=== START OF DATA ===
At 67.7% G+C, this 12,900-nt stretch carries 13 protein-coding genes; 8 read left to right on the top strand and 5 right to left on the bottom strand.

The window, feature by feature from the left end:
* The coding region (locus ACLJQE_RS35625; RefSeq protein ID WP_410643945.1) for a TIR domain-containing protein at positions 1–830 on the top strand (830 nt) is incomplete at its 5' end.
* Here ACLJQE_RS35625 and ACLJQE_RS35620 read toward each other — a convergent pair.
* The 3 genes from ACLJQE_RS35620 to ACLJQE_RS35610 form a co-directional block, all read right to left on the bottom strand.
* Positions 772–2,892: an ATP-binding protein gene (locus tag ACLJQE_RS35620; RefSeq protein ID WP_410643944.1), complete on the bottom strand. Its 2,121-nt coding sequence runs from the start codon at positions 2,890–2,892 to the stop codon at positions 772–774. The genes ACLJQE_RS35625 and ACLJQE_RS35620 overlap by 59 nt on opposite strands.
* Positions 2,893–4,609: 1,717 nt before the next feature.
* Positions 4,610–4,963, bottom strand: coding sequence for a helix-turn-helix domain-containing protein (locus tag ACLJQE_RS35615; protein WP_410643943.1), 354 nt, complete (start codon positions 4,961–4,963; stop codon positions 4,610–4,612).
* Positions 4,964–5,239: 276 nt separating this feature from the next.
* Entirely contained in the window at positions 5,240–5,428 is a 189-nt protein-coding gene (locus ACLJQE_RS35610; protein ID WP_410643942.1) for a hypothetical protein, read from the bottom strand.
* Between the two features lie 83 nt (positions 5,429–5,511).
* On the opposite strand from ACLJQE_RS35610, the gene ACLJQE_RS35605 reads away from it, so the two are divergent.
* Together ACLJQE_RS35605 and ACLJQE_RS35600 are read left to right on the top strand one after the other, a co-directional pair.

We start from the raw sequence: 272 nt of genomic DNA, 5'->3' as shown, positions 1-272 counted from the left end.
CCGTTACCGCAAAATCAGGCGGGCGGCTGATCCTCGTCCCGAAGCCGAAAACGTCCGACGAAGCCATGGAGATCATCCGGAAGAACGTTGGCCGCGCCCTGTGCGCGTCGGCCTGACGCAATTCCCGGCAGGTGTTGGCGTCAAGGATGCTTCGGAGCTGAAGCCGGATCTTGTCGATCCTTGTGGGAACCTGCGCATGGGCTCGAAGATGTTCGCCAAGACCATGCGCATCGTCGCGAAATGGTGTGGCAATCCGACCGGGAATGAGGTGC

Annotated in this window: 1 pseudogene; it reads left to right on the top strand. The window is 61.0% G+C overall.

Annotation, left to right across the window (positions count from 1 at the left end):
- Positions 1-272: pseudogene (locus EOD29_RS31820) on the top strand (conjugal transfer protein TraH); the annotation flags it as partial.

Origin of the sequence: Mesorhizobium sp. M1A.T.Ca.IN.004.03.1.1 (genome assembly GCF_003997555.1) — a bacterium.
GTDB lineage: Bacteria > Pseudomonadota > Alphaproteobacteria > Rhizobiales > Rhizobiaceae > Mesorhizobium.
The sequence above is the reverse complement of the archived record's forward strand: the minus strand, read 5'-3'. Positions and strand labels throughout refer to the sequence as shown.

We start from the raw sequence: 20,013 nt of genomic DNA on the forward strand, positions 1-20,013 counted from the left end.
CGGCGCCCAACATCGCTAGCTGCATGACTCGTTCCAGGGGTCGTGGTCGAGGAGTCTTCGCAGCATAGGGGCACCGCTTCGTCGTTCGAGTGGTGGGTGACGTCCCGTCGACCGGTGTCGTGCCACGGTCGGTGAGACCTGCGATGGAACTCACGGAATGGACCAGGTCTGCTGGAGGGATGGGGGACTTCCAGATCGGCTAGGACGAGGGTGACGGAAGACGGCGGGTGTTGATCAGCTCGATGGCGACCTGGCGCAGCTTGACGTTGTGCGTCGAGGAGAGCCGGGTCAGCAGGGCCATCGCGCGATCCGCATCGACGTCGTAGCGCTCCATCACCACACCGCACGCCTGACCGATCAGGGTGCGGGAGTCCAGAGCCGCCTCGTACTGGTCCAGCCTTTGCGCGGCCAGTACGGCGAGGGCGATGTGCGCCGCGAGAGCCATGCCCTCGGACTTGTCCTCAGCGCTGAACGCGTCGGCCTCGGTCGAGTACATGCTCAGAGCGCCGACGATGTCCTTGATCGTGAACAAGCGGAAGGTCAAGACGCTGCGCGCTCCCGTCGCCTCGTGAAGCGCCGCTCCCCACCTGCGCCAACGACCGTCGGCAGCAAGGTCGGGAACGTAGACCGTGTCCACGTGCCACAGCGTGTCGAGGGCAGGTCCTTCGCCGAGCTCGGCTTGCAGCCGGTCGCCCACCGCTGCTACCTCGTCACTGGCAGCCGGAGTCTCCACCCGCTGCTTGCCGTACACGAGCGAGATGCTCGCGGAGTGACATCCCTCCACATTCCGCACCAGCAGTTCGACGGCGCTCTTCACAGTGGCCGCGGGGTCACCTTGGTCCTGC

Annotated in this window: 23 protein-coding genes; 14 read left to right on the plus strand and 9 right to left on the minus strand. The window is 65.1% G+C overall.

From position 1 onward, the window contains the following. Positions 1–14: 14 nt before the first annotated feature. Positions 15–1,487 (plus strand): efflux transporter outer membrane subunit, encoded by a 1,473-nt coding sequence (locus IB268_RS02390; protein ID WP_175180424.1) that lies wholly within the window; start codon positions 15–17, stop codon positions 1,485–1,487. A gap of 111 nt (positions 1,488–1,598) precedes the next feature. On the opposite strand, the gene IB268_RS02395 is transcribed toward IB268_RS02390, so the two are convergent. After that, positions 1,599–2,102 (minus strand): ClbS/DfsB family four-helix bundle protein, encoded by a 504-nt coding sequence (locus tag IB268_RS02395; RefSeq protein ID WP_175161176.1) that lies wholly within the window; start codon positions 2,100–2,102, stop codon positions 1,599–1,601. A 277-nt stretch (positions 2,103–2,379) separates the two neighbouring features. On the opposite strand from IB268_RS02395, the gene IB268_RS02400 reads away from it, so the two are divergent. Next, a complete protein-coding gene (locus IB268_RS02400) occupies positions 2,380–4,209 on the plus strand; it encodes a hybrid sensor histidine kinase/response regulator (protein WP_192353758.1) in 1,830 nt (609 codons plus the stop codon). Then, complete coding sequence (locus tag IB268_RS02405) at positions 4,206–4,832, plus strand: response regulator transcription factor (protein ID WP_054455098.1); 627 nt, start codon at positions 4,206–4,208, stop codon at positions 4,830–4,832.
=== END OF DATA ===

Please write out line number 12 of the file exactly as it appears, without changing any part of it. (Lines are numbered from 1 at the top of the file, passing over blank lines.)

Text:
* On the opposite strand from ACLJQE_RS35610, the gene ACLJQE_RS35605 reads away from it, so the two are divergent.